|Scientific Name:||Alisma gramineum Lej.|
Alisma arcuatum Michalet
Alisma graminifolium Steud.
Alisma graminifolium (Wahlenb.) Ehrh. ex Ledeb.
Alisma loeselii Gorski
Alisma loeselii Gorski
|Taxonomic Notes:||A form growing in Finland has variously been treated as a subspecies (ssp. wahlenbergii) or a full species; the most appropriate taxonomic status needs clarification. The two taxa are recognised here as separate species, in accordance with the World Checklist of Selected Plant Families (RBG Kew 2010).|
|Red List Category & Criteria:||Data Deficient ver 3.1|
|Reviewer(s):||Akhani, H. & Zehzad, B.|
|Contributor(s):||Bruinsma, J., Gigot, G., Peraza Zurita, M.D., van de Weyer, K., Ferakova, V. & Jogan, N.|
This species is classed as Data Deficient because it is widespread and apparently abundant in the lower Rhine, as well as occurring over a very large area both within and outside Europe, however most countries appear to support only very few populations. Additionally, its habitat requirements are poorly understood and it is Red Listed by most of the countries where it occurs. It is likely that comprehensive data collection would either show that the species is widespread and stable, or that perceived declines are real and populations on the upper and lower Rhine aberrant.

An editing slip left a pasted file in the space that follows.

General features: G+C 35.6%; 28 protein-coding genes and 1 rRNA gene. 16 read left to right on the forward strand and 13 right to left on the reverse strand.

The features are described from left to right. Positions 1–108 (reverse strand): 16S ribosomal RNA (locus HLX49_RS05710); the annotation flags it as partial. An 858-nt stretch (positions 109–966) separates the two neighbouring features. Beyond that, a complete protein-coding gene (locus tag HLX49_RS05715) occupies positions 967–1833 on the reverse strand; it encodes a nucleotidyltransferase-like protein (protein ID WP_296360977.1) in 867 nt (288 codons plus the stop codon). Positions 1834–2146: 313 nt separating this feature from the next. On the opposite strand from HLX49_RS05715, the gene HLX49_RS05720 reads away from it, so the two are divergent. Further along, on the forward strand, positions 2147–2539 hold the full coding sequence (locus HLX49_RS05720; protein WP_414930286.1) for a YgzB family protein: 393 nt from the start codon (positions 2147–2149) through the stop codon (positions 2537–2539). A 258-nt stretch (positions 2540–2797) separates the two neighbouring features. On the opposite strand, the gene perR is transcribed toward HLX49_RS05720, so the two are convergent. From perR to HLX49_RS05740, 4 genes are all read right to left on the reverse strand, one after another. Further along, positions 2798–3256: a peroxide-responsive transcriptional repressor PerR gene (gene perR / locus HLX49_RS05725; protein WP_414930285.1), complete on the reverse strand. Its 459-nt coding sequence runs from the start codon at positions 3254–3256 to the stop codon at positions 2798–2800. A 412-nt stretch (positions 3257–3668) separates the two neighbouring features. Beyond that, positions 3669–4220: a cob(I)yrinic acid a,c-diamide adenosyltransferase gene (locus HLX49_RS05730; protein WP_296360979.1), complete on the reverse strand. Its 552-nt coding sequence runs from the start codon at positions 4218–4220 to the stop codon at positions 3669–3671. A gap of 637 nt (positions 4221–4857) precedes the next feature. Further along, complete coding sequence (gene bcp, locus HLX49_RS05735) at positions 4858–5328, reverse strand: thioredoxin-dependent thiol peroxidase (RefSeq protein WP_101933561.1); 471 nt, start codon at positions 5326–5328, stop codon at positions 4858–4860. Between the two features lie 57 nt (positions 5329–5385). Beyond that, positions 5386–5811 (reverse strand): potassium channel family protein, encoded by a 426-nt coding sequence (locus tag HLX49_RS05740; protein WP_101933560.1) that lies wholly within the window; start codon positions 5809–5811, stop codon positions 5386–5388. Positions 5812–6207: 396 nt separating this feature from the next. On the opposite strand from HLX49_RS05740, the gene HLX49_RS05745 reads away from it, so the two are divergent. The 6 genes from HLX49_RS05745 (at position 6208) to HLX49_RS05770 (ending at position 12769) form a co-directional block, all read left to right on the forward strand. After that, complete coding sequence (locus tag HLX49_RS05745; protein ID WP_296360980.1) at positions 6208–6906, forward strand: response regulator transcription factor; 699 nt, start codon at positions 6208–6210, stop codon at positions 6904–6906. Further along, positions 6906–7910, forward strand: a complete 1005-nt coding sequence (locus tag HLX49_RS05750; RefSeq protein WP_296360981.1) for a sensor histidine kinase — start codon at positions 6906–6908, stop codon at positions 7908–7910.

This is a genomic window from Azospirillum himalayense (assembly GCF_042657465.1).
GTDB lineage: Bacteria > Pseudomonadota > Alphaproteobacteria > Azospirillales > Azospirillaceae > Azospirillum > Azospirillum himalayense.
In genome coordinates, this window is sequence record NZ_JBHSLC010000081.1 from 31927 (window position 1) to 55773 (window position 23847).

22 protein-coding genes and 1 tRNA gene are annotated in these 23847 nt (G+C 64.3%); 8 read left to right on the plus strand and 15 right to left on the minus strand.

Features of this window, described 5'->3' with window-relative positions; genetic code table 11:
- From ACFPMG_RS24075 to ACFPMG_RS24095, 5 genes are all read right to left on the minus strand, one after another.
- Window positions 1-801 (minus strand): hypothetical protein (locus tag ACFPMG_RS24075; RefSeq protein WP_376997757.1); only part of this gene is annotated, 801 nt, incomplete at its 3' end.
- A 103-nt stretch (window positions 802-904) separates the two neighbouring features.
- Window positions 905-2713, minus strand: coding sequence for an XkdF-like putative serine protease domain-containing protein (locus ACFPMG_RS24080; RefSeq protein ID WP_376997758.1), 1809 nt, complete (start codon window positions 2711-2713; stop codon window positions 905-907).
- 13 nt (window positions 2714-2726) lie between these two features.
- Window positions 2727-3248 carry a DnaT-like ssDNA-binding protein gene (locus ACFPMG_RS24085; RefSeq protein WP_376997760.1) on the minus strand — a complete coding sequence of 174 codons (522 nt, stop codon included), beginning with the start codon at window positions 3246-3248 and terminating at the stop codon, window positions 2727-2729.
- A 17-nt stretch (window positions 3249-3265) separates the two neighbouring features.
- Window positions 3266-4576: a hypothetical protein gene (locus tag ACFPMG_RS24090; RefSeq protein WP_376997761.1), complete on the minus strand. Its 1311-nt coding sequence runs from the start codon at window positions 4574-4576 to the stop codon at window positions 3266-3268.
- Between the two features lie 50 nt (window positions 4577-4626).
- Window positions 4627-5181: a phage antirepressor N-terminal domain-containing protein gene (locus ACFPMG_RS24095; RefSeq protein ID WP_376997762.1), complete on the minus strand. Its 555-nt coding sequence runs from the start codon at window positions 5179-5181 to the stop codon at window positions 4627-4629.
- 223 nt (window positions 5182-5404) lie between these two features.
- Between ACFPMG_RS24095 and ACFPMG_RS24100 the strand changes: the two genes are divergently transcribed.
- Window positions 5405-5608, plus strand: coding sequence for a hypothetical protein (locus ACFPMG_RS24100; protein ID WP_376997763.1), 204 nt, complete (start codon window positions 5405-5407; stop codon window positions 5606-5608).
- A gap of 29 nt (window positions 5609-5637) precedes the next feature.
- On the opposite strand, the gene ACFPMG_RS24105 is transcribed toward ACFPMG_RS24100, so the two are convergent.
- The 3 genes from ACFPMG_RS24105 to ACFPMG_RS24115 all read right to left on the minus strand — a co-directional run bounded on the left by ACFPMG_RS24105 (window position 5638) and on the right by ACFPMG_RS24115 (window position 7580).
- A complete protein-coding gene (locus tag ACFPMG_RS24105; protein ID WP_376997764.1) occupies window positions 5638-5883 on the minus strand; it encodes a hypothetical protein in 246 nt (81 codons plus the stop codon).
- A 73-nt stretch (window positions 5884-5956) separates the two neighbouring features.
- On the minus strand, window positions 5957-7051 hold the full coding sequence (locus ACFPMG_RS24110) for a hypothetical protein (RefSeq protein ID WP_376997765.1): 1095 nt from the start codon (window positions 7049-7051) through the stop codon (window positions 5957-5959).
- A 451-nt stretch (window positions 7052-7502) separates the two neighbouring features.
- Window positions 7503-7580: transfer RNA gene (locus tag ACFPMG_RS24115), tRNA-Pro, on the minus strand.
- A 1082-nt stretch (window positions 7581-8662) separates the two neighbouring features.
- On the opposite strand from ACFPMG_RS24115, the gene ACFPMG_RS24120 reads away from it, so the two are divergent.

|Range Description:||The species occurs throughout much of the northern hemisphere: from the UK and France, north into Scandinavia, east throughout Siberia (The Board of Trustees of the Royal Botanic Gardens, Kew 2010) and most of European Russia (Tzvelev 2001) to Mongolia and China (Wang et al. in prep). It is absent from the Iberian Peninsula and the Mediterranean islands but occurs in Egypt and Morocco (The Board of Trustees of the Royal Botanic Gardens, Kew 2010; Meusel et al. 1964) and from Croatia (Nicolić and Topić 2005) east through Turkey to the Ukraine, the Caucasus (The Board of Trustees of the Royal Botanic Gardens, Kew 2010), NW Iran, E Afghanistan and N Pakistan (Dandy 1971). It also occurs throughout much of western and northern North America (Haynes and Barre-Hellquist 2000).|
Native:Austria; Belarus; Belgium; Bulgaria; Czech Republic; Estonia; France; Germany; Greece (Greece (mainland)); Hungary; Italy (Italy (mainland)); Latvia; Lithuania; Moldova; Netherlands; Poland; Slovakia; Switzerland; Ukraine (Krym, Ukraine (main part)); United Kingdom
Regionally extinct:Denmark; Sweden
|Range Map:||Click here to open the map viewer and explore range.|
|Population:||A. gramineum is one of a number of species that appears to be rare almost throughout its known range. The only area in which the species appears to be abundant is in the Rhine floodplain in Germany (K. van de Weyer pers. comm.) and the Netherlands (J. Bruinsma pers. comm.).|